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MIT student blogger Lydia K. '14, MEng '16

Two Valentine’s Day Serenades by Lydia K. '14, MEng '16

Happiness and hearts and the MIT Logarhythms and Muses in cell biology!

At about 10 am on Thursday there were about 100 people in lecture for 7.06, cell biology with Professor Iain Cheeseman. We were learning about how proteins made in the cell are marked for distribution to where they belong. Suddenly we were interrupted by the all-male a capella group the MIT Logarhythms.

“Excuse me Professor!” yelled the first Logarhythm, who ran into the lecture hall like a superhero. “We’re here to deliver a message of love! Is Madeline here?”—Madeline raised her hand—“Would you like to join us in the aisle?”

By now the rest of the MIT Logarhythms were in the room. “Madeline,” one of them said, “meet the Logs.” And then, in unison, “Hi Madeline.” One of the boys kneeled. “We actually have a seat for you right here.” Madeline sat down on his knee and they surrounded her, some standing and some kneeling, and sang “Do You Believe in Love” by Huey Louis and The News, which begins:

I was walking down a one-way street
Just a looking for someone to meet
One woman who was looking for a man

After the song they gave her a rose and the class applauded. As they ran out the door another Valentine’s Day superhero ran in: the first of the MIT Muses, an all-female a capella group. “Hi,” she said, “sorry to interrupt! We’re the MIT Muses. We’re looking for Iain Cheeseman.”

The class broke out in “Ooh!”s and laughter. “Don’t be shy!” said a Muse, and then it turned out that Iain was the professor sitting in the front row way on the other end of the room.

I want to interject here and say that Professor Cheeseman is an absolutely fantastic person. His lab is next to the Page lab on the fourth floor of the Whitehead Institute, so I’ve seen him around for the past two years and now I get to see him twice a week in class. I absolutely cannot be unhappy around him, no matter how determined I am. He radiates enthusiasm for life and for the material he teaches like a GFP-tagged protein under ultraviolet light.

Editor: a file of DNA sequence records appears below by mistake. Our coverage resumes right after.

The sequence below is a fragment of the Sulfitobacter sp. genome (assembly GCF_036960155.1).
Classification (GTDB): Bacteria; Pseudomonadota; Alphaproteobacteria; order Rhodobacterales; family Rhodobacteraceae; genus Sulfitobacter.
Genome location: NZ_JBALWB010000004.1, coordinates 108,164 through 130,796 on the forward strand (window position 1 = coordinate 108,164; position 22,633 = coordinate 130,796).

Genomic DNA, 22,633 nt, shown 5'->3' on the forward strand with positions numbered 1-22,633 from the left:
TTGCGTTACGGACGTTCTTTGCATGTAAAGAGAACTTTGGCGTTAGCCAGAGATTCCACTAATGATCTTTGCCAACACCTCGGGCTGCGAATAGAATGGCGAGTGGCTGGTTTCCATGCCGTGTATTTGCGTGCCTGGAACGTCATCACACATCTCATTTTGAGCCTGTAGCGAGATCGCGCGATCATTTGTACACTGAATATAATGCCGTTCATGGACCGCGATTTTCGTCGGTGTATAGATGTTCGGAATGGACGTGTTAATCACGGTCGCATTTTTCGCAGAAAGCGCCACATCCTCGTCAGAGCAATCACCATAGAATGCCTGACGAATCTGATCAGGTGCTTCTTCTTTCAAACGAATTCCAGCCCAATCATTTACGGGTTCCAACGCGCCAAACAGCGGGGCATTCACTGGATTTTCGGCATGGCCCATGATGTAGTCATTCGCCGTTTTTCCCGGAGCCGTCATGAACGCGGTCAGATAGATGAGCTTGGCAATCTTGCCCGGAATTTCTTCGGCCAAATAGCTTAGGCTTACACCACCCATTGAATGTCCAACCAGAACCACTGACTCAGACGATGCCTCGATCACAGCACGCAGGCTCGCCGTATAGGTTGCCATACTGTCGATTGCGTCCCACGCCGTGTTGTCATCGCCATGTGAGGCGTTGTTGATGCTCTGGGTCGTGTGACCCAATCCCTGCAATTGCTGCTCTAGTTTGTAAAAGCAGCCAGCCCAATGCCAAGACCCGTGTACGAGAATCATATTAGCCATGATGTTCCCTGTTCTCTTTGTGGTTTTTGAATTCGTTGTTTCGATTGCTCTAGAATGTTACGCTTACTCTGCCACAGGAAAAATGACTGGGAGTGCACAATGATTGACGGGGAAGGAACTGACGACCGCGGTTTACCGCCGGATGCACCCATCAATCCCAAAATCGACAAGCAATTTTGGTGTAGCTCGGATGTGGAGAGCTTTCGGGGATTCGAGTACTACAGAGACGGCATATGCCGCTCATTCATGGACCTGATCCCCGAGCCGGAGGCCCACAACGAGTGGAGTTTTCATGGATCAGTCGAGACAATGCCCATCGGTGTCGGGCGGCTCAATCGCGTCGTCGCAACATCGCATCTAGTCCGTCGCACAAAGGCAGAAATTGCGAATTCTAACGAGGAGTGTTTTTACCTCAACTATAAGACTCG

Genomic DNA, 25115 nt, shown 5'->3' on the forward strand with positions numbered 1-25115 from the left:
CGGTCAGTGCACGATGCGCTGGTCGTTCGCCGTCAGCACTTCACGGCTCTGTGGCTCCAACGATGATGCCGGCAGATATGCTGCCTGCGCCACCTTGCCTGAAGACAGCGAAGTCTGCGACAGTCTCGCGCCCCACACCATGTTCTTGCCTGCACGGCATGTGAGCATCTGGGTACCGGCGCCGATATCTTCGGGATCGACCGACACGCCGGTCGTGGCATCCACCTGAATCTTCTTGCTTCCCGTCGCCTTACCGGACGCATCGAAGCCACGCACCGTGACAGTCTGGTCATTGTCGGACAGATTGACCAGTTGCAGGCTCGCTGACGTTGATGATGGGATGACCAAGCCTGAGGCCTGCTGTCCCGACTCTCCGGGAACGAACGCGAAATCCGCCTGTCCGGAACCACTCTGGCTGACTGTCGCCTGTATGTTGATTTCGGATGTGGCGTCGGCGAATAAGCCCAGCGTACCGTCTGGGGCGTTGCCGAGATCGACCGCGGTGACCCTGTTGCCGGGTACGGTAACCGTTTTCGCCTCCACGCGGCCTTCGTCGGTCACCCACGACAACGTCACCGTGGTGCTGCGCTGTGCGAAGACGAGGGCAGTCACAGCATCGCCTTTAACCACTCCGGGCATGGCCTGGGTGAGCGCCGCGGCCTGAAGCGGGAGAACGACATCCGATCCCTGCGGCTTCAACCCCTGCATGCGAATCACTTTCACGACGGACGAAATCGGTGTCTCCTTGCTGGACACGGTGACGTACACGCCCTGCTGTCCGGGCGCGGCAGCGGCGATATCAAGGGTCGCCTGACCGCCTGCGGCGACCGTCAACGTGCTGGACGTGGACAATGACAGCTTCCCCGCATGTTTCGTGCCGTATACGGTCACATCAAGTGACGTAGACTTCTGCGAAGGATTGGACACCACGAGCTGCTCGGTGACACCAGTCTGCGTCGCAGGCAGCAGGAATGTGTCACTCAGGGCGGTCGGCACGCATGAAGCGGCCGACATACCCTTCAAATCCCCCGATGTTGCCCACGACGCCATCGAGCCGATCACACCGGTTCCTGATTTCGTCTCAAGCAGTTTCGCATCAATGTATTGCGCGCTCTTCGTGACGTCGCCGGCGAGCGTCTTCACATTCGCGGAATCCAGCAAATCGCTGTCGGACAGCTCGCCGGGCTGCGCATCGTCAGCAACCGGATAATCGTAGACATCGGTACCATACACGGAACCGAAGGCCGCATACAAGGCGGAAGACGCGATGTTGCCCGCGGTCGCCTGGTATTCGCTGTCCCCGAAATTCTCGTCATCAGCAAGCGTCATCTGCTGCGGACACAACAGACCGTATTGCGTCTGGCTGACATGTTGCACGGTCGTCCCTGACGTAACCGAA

The MIT Muses surrounded Professor Cheeseman in the front row and the class laughed again. They sang “1, 2, 3, 4” by the Plain White T’s, which goes:

There’s only one thing to do
Three words for you: I love you
There’s only one way to say
Those three words, and that’s what I’ll do: I love you

They gave him a small red bag containing what I assume is candy, said, “Happy Valentine’s Day!” and ran away. Professor Cheeseman got up to erase the board. “If I find out who did this, that’s like 10 points from your house.” (The class is split up into houses—recitations—named after the houses in the Harry Potter series. I’m in Slytherin.)

I’m thrilled that Professor Cheeseman got a Valentine’s Day serenade. It was adorable and awkward and happy and I felt giddy and happy and I couldn’t stop grinning in the hallways for the rest of the day. Luckily I was already recording the lecture on my Smartpen, and happened to also record the serenades to share with you. Here is the audio:

Type I and Type II proteins, which are mentioned toward the end, are two types of transmembrane proteins that stretch across the cell membrane. A Type I protein has an amine group (-NH2) jutting out of the cell and a carboxyl group (-COOH) projecting into the inside of the cell. A Type II protein is the reverse: the carboxyl group end is on the outside of the cell and the anime group end is on the inside. Both have a large (about 25 amino acids) hydrophobic region that rests in the hydrophobic interior of the plasma membrane. Another type of transmembrane protein is the polytopic protein. It crosses the cell membrane multiple times (and has multiple long hydrophobic stretches).

Right now we’re learning about how proteins are customized for their environments, how the cell distributes proteins to where they belong, and how proteins are marked for distribution. Intracellular protein transport is as elegant and complex as a retail distribution network in our human-sized world. Unfortunately MIT open courseware (OCW) doesn’t have notes or video from 7.06 lecture, but 7.012 (Introductory Biology) has a lecture on protein localization that you can watch from home.

In case you’re wondering what a Valentine’s Day serenade looks like, here’s a video of an MIT Logarhythms serenade from last year that I found on YouTube. (I’m endlessly floored by how amazing our a capella groups are. Every song they cover sounds infinitely better than the original.)

After 7.06 I went to 7.33/6.049 (Evolutionary Biology), where we talked about the impact of sex on evolution, and then I went to lab, where I read about the X chromosome and X inactivation, and then I went home. My boyfriend and I had sushi with forks and milk from champagne glasses and it was sappy and romantic and happy and wonderful.


Happy belated Valentine’s Day!